At age 19, I joined the Marines from my hometown of Beverly Hills, California.  And before turning 20, I was a corpsman in 2nd Platoon, F Company, 2nd Battalion, 8th Marine Regiment of the 2nd Marine Division.
I really can’t say which transport brought me from New Zealand to Tarawa because, all told, I was on 12 different transports before the war was over.  
In the early morning hours before disembarking from my transport, I remember having a good meal and trading my camouflage dungarees with a buddy who was afraid he was going to get killed, for his plain green ones.  He was killed.
On the morning of 20 November 1943, I was with a group of about 15 in an amtrac  in the 2nd wave heading for Red Beach 3 … to the east of the long pier jutting into the lagoon on the north shore of Betio.  Ultimately, I was supposed to go to the extreme east end of Red Beach 3.
During our approach to the beach, I remember seeing the amtrac to our left front get hit by a big shore gun and blown out of the water and body parts flying everywhere.  You just can’t forget something like that, regardless of how long a person lives.
And as we landed on the beach, I’ll never forget seeing a big (6’) Jap stripped to the waist swinging a long saber at our guys jumping out of their amtracs.  He ‘got it’ quickly!
Equipped with a carbine, its ammo and a 1st Aid kit, I was with guys who tried to get to the south side of Betio.  We tried, alright, but when we moved up over the sea wall we were obliged to retreat immediately behind it for most of the 3-day battle.  My time on Betio lasted 3 days, and at the end of the action my platoon was over at the east end of the island. Only 6 guys out of the 45 in my platoon walked off the island.  After the hell, exhaustion and sunburn of those 3 days, those of us who were able-bodied found ourselves some “R & R” on the little island next to Betio, named Bairiki.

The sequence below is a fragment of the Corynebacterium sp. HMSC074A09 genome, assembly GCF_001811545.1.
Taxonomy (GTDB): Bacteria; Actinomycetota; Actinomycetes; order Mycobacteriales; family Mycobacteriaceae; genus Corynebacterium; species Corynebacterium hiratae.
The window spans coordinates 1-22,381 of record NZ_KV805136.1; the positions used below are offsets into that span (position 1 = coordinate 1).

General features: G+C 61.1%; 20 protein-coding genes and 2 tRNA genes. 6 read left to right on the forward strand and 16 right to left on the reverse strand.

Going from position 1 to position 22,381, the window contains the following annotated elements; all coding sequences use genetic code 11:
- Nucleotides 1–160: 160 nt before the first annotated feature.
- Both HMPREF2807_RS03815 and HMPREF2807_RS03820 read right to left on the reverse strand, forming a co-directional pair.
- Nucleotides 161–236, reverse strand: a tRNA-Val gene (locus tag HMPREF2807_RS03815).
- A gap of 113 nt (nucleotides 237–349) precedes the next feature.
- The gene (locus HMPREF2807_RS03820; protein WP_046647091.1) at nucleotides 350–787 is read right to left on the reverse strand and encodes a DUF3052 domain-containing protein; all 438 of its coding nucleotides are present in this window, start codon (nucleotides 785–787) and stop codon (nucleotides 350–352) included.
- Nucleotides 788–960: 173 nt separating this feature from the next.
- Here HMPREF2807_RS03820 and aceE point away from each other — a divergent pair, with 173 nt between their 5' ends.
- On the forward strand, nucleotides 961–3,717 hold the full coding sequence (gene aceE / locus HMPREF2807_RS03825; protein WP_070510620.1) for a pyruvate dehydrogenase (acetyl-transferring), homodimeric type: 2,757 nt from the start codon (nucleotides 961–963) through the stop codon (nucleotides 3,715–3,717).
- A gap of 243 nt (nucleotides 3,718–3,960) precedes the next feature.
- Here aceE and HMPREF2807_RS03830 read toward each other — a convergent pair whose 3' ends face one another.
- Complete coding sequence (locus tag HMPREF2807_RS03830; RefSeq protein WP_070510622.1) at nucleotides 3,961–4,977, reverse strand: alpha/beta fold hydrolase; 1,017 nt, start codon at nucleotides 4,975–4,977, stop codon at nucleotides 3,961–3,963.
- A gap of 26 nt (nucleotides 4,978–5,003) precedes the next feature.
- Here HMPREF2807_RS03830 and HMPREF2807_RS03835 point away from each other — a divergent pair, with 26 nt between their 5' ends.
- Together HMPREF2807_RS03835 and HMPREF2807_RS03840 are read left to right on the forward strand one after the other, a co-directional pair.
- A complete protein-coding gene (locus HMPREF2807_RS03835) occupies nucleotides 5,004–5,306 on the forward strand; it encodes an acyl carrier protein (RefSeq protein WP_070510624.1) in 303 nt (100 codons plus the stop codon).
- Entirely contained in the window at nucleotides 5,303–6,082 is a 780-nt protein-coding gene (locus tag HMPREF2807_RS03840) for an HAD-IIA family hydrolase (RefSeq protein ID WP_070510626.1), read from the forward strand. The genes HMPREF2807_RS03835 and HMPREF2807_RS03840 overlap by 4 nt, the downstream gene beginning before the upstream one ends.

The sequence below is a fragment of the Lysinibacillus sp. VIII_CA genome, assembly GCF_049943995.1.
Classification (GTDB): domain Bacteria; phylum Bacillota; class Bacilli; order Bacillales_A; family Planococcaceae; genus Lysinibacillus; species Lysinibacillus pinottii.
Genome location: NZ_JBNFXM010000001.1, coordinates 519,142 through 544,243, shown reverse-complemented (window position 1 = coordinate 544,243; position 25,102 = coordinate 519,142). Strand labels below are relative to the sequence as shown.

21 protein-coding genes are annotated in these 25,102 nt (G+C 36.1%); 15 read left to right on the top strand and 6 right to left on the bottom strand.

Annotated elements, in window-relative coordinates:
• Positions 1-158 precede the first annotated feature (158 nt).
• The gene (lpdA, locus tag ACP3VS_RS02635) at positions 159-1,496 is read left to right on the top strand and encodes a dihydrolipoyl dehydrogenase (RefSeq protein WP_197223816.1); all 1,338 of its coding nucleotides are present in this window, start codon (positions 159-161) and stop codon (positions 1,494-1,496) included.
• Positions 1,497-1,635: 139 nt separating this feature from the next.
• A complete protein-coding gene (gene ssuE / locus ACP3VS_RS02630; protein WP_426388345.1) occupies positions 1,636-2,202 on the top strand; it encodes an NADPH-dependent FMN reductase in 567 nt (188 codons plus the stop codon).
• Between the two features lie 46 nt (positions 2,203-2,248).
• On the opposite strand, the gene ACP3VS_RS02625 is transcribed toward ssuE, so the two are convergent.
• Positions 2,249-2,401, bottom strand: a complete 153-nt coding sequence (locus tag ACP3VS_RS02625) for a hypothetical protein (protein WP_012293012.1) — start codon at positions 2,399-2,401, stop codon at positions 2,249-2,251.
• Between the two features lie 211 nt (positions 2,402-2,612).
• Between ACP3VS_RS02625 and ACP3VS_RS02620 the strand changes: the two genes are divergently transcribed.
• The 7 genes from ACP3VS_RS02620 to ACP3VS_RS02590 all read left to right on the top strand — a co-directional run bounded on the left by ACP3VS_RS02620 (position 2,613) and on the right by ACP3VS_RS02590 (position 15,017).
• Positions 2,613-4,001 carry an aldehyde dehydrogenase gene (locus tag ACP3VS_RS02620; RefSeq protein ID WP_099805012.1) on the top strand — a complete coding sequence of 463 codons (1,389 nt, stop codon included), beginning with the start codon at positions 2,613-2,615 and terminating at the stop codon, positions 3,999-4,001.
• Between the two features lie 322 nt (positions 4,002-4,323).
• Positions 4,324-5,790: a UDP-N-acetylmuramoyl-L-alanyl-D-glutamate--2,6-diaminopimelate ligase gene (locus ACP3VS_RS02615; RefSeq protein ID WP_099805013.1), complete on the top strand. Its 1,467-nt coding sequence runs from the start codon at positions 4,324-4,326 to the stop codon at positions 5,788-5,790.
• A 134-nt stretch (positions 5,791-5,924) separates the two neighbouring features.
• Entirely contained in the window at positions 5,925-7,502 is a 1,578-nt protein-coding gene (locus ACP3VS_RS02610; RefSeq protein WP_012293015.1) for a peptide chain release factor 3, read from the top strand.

One particular memory I still have of my time at Tarawa is my involvement with my first patient.  He had had his right leg blown off.  I put a tourniquet on him, using his belt and gave him a shot of morphine. He still died.  That was my first patient!  I lifted his leg to turn it around and my hands came up empty … except for blood, tendons and gore.  A Guadalcanal veteran had once told me, “Your first patient will be your worst!”  How right he was.  That memory will never leave me.
Camp Tarawa brings back an unusual memory:  a corporal in the tent across the way from ours brought a 37mm dud back to his tent, dropped his pack carrying the shell, and the shell blew up, taking the legs of 3 guys in his tent, killing his best friend and giving me my only wound of the war (which involved 4 battles).  How about that!  I still have the shrapnel in my leg.
By war’s end, I had participated in the campaigns at Tarawa, Saipan (1st wave on D-Day); Tinian (1st wave on D+1); and Okinawa for 10 months.
My biggest reward for all that time in the Pacific?  This 87-year old Marine says, “My “little darling” waited for me.  We got married 2 weeks after discharge and are still in love and having fun 65 years later!” Oh, and I got the Navy Commendation Medal and the Presidential Unit Citation for my duty at Tarawa.
Stan, so many Marines absolutely revere you corpsmen!  You did all you could do as a corpsman; you did the best you could during the hell of Tarawa.  So many guys are truly grateful for having had you guys in their midst.   Thank you for all your devoted and compassionate work with our Marines.  Thank you for your service to our country.
Received 05 November 2010
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